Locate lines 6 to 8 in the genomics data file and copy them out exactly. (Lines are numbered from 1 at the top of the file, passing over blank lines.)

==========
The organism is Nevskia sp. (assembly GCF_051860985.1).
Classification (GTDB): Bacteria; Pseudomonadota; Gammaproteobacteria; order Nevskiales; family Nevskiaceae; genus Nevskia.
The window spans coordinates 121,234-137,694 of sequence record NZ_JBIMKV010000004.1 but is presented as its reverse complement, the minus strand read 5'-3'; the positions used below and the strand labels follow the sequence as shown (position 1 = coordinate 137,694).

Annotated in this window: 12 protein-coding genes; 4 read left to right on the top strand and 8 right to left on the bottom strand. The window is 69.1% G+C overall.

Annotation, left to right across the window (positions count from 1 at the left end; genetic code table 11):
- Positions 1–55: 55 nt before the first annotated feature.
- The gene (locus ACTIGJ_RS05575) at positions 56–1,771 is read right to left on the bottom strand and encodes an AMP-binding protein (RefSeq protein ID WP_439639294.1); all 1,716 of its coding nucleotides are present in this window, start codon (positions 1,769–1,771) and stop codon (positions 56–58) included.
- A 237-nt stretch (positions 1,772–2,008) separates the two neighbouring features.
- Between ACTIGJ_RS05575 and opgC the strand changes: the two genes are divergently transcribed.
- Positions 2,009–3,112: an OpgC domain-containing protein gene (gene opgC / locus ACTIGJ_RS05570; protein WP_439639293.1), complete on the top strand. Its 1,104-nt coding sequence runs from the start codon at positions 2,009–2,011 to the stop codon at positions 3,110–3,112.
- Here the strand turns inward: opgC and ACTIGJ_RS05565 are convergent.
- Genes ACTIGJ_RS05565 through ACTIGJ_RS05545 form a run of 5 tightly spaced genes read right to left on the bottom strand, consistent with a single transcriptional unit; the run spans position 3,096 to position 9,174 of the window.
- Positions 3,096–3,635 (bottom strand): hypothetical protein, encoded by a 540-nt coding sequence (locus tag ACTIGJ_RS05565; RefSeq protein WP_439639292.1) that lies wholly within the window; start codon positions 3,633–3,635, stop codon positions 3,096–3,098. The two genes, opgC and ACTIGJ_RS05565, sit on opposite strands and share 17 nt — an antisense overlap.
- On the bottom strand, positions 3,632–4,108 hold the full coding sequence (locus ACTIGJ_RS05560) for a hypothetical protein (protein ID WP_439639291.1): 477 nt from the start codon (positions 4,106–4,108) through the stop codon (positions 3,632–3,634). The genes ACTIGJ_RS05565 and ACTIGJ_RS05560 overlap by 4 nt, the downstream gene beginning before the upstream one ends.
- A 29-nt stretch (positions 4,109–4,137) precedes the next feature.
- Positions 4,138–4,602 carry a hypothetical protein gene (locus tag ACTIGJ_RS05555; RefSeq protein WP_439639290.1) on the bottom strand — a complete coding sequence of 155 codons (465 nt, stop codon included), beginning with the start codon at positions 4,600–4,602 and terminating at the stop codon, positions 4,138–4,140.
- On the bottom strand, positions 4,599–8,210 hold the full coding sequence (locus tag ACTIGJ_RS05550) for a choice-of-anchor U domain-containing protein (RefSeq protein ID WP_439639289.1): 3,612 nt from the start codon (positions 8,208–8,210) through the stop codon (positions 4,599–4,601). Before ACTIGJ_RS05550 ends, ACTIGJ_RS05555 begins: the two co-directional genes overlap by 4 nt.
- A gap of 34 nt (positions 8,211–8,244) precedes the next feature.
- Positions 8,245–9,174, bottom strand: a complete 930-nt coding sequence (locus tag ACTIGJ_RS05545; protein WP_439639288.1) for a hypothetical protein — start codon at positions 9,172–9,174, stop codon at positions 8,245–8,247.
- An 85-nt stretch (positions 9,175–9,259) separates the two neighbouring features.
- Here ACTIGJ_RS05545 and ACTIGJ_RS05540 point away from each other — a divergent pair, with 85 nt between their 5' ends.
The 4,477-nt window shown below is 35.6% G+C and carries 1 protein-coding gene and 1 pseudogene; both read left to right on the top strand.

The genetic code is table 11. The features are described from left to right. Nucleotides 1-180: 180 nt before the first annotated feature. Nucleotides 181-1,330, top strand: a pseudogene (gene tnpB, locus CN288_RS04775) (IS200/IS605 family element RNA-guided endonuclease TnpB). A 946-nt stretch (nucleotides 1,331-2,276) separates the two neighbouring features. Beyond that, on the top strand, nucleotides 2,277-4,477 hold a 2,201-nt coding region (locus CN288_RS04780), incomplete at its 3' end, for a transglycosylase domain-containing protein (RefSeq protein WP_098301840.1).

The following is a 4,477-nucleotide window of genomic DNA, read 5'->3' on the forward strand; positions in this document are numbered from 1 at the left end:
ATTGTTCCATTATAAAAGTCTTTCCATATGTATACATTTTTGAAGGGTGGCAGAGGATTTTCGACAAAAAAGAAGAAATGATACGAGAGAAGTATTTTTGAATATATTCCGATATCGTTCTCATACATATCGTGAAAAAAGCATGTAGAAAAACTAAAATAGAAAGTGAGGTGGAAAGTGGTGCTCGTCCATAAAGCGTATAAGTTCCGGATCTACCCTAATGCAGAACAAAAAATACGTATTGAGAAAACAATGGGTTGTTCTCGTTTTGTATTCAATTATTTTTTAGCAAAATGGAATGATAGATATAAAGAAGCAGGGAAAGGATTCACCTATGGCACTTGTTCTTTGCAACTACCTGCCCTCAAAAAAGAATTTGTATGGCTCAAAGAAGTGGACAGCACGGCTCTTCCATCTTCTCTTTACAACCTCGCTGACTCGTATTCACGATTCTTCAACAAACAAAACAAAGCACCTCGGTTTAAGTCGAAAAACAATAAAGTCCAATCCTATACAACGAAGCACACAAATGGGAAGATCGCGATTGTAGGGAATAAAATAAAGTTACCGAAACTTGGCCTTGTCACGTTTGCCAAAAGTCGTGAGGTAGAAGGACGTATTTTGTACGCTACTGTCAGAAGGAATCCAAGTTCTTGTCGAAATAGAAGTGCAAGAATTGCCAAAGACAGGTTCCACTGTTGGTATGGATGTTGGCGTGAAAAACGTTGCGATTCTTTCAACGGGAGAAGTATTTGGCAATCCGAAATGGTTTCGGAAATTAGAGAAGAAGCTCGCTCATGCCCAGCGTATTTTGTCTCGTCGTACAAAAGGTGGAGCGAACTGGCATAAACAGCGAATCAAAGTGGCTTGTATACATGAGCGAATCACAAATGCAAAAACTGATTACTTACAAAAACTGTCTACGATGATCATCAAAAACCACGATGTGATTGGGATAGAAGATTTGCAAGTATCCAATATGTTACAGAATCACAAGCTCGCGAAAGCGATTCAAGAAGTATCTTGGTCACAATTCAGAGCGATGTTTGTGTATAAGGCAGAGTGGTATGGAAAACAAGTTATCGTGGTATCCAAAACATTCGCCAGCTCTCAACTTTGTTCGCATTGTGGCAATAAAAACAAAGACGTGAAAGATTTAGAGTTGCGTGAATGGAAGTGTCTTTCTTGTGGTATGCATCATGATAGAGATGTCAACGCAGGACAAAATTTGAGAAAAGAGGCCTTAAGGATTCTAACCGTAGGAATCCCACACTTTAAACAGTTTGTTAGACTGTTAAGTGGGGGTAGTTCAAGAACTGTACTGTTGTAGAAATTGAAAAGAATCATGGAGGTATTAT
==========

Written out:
- Positions 1–55: 55 nt before the first annotated feature.
- The gene (locus ACTIGJ_RS05575) at positions 56–1,771 is read right to left on the bottom strand and encodes an AMP-binding protein (RefSeq protein ID WP_439639294.1); all 1,716 of its coding nucleotides are present in this window, start codon (positions 1,769–1,771) and stop codon (positions 56–58) included.
- A 237-nt stretch (positions 1,772–2,008) separates the two neighbouring features.